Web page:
The last meeting of the Board of the Green Climate Fund was markedly less transparent and raised yet more barriers to civil society participation. As the Board prepares to meet in Cairo for its 18th Board Meeting (B.18) tomorrow, Board members should reevaluate their actions toward their civil society colleagues and recommit to upholding public participation as a fundamental right.
On paper, the Green Climate Fund (GCF) allows for more inclusive public participation than some other financing institutions, as paragraph 16 of its Governing Instrument authorizes the Board “to allow for effective participation by accredited observers in its meetings.” But what’s on paper has not always been what happens in practice. For civil society to effectively participate, Board Meetings must be transparent and allow civil society’s elected representatives, or “active civil society observers,” to participate at even the most basic level: by speaking at meetings. Unfortunately, at the most recent Board Meeting in July (B.17), the Board seems to have forgotten this mandate.
Civil society observers play an important role in helping the GCF fulfill its mandate of promoting a “paradigm shift towards low-emission and climate-resilient development” in the context of sustainable development. As the largest climate fund, the GCF assists developing countries to mitigate and adapt to climate change. When civil society members actively participate and Board members respect their contributions, their engagement helps ensure that the GCF backs only the strongest projects that make a positive impact on both local communities and the planet. It also helps the Board manage the GCF’s reputational risk.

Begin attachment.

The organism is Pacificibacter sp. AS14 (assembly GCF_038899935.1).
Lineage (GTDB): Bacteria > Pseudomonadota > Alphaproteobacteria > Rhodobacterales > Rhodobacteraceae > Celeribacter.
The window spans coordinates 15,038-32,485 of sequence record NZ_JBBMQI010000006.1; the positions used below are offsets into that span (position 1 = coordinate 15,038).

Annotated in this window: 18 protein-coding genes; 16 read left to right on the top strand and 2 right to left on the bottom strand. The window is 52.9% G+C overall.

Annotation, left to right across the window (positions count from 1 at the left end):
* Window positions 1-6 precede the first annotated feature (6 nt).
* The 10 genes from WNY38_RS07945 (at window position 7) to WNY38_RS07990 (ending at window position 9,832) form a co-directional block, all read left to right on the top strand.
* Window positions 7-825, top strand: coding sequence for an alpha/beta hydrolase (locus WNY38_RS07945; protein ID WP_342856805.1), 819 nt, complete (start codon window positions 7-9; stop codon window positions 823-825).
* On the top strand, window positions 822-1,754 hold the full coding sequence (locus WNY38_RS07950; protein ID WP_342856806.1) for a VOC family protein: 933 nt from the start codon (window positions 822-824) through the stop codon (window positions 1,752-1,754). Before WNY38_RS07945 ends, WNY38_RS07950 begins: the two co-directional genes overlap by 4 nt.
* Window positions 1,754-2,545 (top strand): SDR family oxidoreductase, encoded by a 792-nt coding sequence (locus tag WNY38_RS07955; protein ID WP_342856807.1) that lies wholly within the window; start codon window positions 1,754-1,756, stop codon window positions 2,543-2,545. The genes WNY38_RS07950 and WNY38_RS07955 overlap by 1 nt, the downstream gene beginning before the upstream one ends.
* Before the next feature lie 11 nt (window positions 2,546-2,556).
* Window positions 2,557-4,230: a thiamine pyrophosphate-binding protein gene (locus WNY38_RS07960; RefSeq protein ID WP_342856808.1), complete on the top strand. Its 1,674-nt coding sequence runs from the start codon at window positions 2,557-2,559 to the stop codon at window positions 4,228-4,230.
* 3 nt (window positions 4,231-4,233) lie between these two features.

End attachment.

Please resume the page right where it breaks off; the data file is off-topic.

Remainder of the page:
But the Board seems intent on hindering civil society’s ability to participate at B.18 in Egypt and beyond. During B.17, a proposed Policy on Ethics and Conflict of Interest for active observers of the GCF was introduced at the last minute. While it is important for civil society to be held to ethical standards, this policy goes far beyond what is necessary, exceeding the standards that civil society is held to by other entities, like the Climate Investment Funds.
Most insidiously, this policy is effectively a gag order. Paragraph 8 of the policy says that the active observers cannot act in a way — in or out of meetings — that would “undermine public confidence and trust in the Fund’s governance.” The role and duty of active observers to the GCF is not the same as Board Members or others who work for the Fund. Therefore, the conflict of interest policies should not be the same either — though much of it seems to be copy-and-pasted. This overbroad statement could, in fact, hinder active observers’ ability to do what they are selected to do: represent their constituencies, monitor the GCF, and provide critical feedback to ensure that the GCF is living up to its Governing Instrument and serving communities.